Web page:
Madcap Sailing

24 March 2018 | boat in Gold River, NS and crew in Halifax
22 May 2017 | Whittaker Creek, Oriental, NC
15 May 2017 | Boat in Oriental, crew in New Orleans and Nova Scotia
26 April 2017 | Oriental, NC
26 April 2017 | Oriental, NC
20 April 2017 | Ocean Isle Marina, Ocean Beach, NC at Mile 335.6
17 April 2017 | Dewees Creek, near Charleston, NC
14 April 2017 | St Simons Island
12 April 2017 | Fernandina Beach, FL
11 April 2017 | St Augustine, FL
07 April 2017 | Vero Beach, Florida
03 April 2017 | Ft Pierce, FL
30 March 2017 | Ft Pierce, Florida
28 October 2016 | Madcap in Ft Pierce, Florida and crew in Halifax, Nova Scotia
06 April 2016 | Riverside Marina, Ft. Pierce, Florida
23 March 2016 | Riverside Marina, Ft. Pierce, Florida
20 March 2016 | Vero Beach, Florida

There's More Than One Way to Catch a Fish

27 March 2010 | Flamingo Cay, Jumentos
Beth / 89 in the shade!
We started to rock and roll and experienced a 10 minute downpour around 6:30 this morning as a minor front passed through. I had started some of "Pat's Bread" the night before, and as we listened to Chris Parker at 6:30, I punched down the dough and shaped it into loaves, and the cabin had that lovely yeasty smell mixed with the aroma of fresh coffee as we thought about what to do next. Jim and I were both loathe to turn around and head back to Salt Pond, Long Island because of our motorless dinghy. We just got here! The swell made staying here unpleasant, and if we weren't going back the only other choice was to go forward. Accordingly, we upanchored at 0940 and set a course for Flamingo Cay.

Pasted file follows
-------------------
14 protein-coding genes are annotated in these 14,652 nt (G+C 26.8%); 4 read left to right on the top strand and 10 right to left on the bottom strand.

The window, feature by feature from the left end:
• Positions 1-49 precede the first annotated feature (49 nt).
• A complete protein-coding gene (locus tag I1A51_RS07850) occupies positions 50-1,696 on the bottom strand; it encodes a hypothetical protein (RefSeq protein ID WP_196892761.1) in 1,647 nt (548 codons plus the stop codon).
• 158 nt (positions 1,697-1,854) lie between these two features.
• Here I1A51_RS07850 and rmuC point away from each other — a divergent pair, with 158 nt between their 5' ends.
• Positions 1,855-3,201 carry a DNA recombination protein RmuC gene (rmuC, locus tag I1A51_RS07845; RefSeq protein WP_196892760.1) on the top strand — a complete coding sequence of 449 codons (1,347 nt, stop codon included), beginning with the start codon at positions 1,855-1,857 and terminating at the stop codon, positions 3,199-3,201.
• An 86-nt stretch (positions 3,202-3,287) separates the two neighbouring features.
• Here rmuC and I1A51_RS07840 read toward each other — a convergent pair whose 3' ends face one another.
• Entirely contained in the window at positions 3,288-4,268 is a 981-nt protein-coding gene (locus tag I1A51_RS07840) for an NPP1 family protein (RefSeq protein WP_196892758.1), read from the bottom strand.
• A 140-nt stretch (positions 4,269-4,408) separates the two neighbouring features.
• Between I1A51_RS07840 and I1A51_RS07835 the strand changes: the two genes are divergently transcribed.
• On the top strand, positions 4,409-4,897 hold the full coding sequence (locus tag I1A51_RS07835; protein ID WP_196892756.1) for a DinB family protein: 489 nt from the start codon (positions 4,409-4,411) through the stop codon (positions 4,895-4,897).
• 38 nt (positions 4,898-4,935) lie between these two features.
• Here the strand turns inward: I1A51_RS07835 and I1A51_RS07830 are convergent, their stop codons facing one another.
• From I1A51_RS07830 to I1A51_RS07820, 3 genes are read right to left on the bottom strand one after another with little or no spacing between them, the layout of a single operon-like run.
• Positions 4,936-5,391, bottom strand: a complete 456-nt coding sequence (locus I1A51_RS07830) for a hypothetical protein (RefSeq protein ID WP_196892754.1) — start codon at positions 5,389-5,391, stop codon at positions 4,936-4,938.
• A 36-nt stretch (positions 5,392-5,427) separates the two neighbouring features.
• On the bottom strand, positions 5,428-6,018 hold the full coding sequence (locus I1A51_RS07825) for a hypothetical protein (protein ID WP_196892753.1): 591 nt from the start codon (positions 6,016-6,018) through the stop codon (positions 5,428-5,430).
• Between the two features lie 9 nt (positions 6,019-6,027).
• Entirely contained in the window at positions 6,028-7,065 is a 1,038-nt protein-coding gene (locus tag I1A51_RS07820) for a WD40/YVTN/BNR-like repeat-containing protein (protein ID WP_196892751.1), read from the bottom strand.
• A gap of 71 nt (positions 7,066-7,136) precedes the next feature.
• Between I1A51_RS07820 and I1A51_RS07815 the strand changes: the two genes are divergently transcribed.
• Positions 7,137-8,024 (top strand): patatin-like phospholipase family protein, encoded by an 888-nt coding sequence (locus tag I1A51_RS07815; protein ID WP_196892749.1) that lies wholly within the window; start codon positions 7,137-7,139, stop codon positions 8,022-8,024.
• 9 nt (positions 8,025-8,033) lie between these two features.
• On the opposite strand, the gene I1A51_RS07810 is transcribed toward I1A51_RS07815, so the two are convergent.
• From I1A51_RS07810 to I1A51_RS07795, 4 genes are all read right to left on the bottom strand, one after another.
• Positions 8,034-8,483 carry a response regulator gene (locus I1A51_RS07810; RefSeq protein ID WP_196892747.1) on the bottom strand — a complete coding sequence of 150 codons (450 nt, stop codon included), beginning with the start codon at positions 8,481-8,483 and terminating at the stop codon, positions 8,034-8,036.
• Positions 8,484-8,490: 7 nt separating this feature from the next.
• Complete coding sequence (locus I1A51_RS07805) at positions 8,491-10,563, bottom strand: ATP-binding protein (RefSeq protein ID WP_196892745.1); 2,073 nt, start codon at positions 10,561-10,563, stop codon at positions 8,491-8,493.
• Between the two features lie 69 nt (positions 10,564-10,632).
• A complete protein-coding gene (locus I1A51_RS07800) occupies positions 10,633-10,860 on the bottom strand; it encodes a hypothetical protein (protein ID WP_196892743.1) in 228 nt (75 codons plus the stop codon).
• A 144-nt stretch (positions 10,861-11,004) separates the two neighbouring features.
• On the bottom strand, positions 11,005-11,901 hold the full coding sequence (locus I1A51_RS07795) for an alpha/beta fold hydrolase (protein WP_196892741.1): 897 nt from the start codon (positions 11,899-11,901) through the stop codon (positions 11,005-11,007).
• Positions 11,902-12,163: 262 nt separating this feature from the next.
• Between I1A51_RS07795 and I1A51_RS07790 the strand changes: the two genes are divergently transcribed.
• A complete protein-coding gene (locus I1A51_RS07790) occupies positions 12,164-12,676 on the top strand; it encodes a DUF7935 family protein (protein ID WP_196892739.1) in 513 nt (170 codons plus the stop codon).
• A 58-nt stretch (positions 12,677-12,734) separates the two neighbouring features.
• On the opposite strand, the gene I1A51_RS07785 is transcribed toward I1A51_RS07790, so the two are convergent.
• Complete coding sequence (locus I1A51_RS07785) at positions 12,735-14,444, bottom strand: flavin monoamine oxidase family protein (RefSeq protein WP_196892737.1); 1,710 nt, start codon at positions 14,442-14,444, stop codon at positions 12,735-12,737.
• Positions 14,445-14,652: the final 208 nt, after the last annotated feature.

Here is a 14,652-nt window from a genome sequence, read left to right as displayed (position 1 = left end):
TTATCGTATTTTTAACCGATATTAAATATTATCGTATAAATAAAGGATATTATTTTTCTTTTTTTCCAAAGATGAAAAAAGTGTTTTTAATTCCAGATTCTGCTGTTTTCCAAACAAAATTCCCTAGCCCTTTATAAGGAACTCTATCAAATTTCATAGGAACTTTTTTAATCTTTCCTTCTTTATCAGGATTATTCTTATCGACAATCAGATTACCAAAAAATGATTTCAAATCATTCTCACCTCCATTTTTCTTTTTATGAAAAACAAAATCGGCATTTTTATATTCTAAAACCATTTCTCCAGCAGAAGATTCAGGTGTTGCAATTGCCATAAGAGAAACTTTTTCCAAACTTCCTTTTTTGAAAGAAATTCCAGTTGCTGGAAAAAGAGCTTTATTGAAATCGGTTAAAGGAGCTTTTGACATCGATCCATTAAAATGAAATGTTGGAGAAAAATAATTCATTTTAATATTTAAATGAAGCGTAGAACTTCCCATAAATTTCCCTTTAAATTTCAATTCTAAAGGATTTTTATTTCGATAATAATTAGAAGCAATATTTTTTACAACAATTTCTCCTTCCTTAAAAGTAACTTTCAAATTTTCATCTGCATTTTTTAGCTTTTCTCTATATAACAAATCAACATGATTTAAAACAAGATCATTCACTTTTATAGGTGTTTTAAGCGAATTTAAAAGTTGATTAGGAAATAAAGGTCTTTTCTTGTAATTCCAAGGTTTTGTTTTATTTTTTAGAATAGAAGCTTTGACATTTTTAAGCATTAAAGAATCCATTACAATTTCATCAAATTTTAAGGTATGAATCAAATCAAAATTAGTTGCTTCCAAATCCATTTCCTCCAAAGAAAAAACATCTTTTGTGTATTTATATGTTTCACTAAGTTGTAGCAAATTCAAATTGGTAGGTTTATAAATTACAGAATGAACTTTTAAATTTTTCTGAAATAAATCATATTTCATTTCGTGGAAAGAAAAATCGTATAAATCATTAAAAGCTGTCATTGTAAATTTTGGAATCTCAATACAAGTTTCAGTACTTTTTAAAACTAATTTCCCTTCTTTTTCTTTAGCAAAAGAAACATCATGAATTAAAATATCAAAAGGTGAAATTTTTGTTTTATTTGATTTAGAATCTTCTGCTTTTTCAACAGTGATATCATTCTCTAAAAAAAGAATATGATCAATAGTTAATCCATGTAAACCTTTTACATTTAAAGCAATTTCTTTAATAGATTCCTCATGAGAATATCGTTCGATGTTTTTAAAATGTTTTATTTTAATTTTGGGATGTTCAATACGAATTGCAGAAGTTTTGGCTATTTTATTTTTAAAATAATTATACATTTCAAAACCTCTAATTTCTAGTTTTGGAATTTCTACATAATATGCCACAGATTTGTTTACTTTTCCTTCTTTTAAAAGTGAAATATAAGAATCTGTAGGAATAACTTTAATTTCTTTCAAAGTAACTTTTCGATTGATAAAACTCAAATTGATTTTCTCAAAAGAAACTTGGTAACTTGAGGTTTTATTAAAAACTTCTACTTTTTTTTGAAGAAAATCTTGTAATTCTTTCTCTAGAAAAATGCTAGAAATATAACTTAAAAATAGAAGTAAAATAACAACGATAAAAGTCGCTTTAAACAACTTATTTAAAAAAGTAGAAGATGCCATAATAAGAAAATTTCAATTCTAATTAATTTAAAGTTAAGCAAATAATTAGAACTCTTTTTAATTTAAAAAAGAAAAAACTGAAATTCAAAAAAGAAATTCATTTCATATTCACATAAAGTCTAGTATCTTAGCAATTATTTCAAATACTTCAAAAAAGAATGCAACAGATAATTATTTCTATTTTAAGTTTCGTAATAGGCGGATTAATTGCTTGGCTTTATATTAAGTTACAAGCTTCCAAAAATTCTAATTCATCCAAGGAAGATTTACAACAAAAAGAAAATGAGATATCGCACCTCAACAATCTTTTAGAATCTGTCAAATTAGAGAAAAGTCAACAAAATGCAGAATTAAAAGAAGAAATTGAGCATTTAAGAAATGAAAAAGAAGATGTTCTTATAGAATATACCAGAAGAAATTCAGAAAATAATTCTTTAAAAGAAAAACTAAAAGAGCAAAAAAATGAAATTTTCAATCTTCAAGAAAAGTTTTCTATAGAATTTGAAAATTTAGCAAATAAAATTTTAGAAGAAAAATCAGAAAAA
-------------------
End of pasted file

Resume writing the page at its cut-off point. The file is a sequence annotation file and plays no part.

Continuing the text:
The main was up but it didn't do us any good and we motored along in 3-4 foot swells for the 3 hour trip. Bracing myself against the companionway steps, I popped the bread in the oven as we travelled and we were able to enjoy slabs of fresh warm bread, creamy butter and homemade rhubarb jam (my last jar) for lunch. Mmmmmmm.

Four boats were already anchored by the two palms so we went to the next beach down - partly for space, and partly because we could get in closer to the beach and the little cave. Being rowers now, proximity is important!
The folks from Kanaloa came by to say hello on their way back from the beach and, after making sure our anchor was well set, we weren't long getting ashore ourselves. We snorkeled over to the little cave and looked up through the breaks in the ceiling to see daylight and drifted over one coral head where there were a few fish, but without a motor on the dinghy we couldn't really go exploring. I was disappointed that there were no shells on the beach, but at least we got exercise, both in the water and climbing the trail to the new light on the hill where we had a terrific view north and south along the cay. Dot's Way came in too, having found that the swell continued to be uncomfortable at Water Cay.